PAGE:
You can think of S3 sort of like a more flexible Dropbox or Google Drive. It does have some nice properties such as advanced permissioning and being able to archive old data to cheaper storage in what is known as Glacier if you don’t need fast access to it. The feature that we have started to really use though is it’s ability to host websites. It can be configured to serve a “static” website, which a couple of years back would mean that you can put a nice 1 page marketing site on here with an index.html page and some javascript. Because there isn’t really a webserver though, you didn’t have the nicities of routing out of the box for your url. However, we started adopting React for our web framework of choice, which using the single page app (SPA) concept, we are now able to use S3 to serve an entire web app!

This is great if your users hit the index page and then start navigating around your site, however, what if we want to allow users to go directly to a certain page that isn’t the index? Introducing CloudFront!


CloudFront serves a couple really great purposes, but it is not completely intuitive right away on how to use it appropriately. CloudFront is a distribution network that allows you to cache your files on servers closer to your audience all around the world. What this means for you is that your site will load faster in addition to another concept that blew my mind, IT’S CHEAPER THAN JUST USING S3!!! By using this, you also can catch and redirect certain errors as well. For example if someone goes to, you can add an Error Page that redirects them to your index.html, but it will then render your second page instead of the index. At first it feels sort of hacky, but it works perfect.

Great so now that we can serve our single page app, without a server, what do we do about a database? Depending on the size and use case of your project, we have found Firebase to be an incredible tool for various projects.


Firebase is one of the quickest ways to get web and mobile apps up and running. They were acquired by Google a couple of years back and revamped a ton of their system to make it extremely fast to get up and running. They do this by already having some prebuilt items such as Authentication, linking of different auth accounts like Google, Twitter, etc., a robust api wrapper for numerous languages, and a scalable data solution that is lightening fast and REALTIME. For example, if you are building a transportation application and you want to monitor the movement of vehicles around a city, simply have the updates of the locations saved up to firebase via mobile app and if you are loading the data on a map for example, you’ll get updates pushed to your page automatically via their api. That means no configuration of webhooks, websockets, or apis and you have what would be considered a difficult engineering problem if done by scratch up and running in no time at all. Firebase is great for prototypes as well as web apps that don’t need massive scale because you get a ton of usage without ever leaving the free tier.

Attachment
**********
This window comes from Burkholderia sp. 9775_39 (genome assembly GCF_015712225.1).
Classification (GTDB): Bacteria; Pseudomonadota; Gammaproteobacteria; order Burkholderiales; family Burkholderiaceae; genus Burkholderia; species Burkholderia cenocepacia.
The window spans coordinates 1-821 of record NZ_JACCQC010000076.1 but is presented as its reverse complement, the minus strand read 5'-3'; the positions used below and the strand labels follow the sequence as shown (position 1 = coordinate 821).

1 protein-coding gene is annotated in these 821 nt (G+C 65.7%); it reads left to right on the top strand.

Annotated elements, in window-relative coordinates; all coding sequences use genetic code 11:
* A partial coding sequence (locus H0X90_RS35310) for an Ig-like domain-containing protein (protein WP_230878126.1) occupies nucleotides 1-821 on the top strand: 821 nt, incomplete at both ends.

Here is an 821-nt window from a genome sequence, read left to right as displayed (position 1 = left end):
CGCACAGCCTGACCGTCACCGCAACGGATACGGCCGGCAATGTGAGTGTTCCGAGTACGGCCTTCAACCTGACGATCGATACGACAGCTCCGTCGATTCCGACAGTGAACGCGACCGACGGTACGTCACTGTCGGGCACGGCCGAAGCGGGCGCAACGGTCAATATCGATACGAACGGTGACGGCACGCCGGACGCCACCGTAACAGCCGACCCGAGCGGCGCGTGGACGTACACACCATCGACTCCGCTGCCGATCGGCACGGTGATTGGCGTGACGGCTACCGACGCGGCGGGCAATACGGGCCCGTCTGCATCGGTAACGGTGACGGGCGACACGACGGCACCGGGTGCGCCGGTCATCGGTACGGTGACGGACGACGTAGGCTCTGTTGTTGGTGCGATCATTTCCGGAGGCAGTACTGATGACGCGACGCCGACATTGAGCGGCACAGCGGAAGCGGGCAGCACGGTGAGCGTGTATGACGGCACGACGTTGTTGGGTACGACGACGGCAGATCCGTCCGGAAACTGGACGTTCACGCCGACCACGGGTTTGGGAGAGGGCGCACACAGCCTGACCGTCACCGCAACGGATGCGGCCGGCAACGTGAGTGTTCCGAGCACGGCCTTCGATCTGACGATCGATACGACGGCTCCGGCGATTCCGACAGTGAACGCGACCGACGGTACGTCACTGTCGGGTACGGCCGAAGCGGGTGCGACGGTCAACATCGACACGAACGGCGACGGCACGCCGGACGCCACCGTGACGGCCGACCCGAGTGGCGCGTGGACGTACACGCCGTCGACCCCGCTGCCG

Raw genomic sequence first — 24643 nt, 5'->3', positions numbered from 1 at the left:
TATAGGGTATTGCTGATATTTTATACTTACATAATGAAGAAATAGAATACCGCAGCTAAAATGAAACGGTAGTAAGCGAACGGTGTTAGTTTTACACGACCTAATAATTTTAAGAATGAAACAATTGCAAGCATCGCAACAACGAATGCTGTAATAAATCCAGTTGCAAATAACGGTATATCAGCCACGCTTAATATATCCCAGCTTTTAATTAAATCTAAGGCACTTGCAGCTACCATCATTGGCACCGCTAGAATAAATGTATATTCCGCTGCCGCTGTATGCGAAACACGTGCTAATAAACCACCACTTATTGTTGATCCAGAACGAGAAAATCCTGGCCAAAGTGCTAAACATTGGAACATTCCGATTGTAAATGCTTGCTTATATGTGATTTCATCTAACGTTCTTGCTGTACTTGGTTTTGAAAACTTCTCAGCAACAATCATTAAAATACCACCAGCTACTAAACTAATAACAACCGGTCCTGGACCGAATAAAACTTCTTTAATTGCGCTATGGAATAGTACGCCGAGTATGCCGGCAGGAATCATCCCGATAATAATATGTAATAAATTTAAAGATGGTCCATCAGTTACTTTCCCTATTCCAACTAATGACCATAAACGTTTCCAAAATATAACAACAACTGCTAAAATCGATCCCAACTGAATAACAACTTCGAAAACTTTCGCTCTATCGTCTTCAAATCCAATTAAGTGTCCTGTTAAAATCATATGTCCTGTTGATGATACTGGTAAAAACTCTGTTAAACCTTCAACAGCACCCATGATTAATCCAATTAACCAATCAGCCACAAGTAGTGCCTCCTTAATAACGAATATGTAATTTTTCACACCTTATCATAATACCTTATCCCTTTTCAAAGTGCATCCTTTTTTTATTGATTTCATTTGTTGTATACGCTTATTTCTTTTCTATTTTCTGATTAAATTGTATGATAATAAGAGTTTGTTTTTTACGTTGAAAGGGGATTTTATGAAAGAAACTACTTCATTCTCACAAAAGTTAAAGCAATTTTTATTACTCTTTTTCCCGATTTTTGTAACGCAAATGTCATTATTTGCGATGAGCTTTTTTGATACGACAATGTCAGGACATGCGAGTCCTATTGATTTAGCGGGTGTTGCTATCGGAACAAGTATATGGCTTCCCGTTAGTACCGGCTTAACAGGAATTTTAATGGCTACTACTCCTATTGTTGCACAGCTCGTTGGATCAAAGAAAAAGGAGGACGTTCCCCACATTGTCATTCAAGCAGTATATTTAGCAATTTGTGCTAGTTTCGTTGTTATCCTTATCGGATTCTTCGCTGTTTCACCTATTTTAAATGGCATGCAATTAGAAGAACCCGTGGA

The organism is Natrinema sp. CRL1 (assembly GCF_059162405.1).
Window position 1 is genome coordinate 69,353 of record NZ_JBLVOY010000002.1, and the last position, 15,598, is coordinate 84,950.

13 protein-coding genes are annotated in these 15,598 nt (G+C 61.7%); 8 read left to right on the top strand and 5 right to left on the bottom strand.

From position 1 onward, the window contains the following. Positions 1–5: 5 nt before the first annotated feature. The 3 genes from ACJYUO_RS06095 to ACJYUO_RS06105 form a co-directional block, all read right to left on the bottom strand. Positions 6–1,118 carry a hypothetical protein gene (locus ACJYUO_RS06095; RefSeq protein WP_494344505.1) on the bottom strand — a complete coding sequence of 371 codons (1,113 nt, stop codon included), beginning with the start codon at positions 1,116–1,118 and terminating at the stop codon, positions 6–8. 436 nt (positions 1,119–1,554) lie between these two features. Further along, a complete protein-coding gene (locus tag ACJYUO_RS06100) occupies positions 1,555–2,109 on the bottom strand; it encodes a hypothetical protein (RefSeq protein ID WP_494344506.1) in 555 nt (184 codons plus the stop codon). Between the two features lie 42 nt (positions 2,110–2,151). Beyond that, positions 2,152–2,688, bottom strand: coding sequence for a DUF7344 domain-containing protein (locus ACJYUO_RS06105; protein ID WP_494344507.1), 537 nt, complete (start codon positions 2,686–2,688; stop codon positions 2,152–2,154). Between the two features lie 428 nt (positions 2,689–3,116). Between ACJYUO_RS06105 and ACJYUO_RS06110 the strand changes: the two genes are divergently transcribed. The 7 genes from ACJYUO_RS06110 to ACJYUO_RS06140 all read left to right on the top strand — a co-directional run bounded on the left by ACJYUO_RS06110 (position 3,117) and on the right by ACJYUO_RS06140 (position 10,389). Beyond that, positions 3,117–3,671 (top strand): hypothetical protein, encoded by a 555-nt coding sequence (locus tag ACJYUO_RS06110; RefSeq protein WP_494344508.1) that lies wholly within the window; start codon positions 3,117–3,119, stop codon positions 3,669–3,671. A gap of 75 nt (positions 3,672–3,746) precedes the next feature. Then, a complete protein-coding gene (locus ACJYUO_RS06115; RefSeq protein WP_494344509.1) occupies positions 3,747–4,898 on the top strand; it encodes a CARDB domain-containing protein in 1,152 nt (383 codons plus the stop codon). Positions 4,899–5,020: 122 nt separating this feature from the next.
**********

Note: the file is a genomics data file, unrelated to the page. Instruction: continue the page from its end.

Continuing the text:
Another component to make this all work is Route 53, Amazon’s DNS service.

Route 53

Route 53 is just a DNS service so you can really use anything you want to for this. We just chose it so that we could have all of our components in one place as well as have nice linking between everything since you can choose Route 53 domains you have set up easily from CloudFront. Also, you can get free SSL certificates, which is always nice as opposed to the archaic services still charging outrageous amounts for SSL like it’s still the 90's.

At this point, we have a pretty great stack in terms of extremely low cost and great performance with a modern feel. Even though there are a lot of articles out there about how front end programming is starting to become more and more full stack programming as compared to the php days, you will still have many tasks that you wish to perform server side. Right now everything is being done by our infrastructure components or by our front end React single page app and Firebase. To accomplish stuff server side in a “serverless” setup, we chose to use a package called Zappa for Python.


Zappa is an amazing package that allows you to write server side code like you are writing a Flask or Django application, but instead of using the web servers that come with these web frameworks, it takes the code in exact form and packages it up to be sent to the cloud for “serverless” compute. What I mean here is that it uploads and configures API Gateway and Lambda on your aws account with a simple 1 line command from the terminal. It also provides extremely simple configurations for scheduling lambda functions to fire on certain time schedules via CloudFront and storing extra files in S3.

We use Zappa to move code into production for doing things such as large batch processing jobs that happen overnight in some cases as well as building various microservices to power our applications. It also allows for extremely easy versioning and deployment of scalable models with api endpoints.

Wrapping Things Up

You will always want to pick the infrastructure that works for your use case and application. Hopefully some of the different options I have laid out here will help to inform various routes to go when trying to make those decisions as they all have their pros and cons. They all allow for learning different skills as well so if your on the path to become a unicorn / jack of all trades, try them all and more! Like I mentioned earlier, we still use a mix of these different solutions as well as mix and match different offerings of aws in various ways every day at 38th Street Studios.

One thing I didn’t go into much detail about in this post was database selection. That is for another time as I intend to discuss different options when it comes to applications and analytical database processing covering OLTP and OLAP options :)

Also, I’m a huge advocate of Docker for different deployment options as well, which I’ll hopefully be covering in another post too!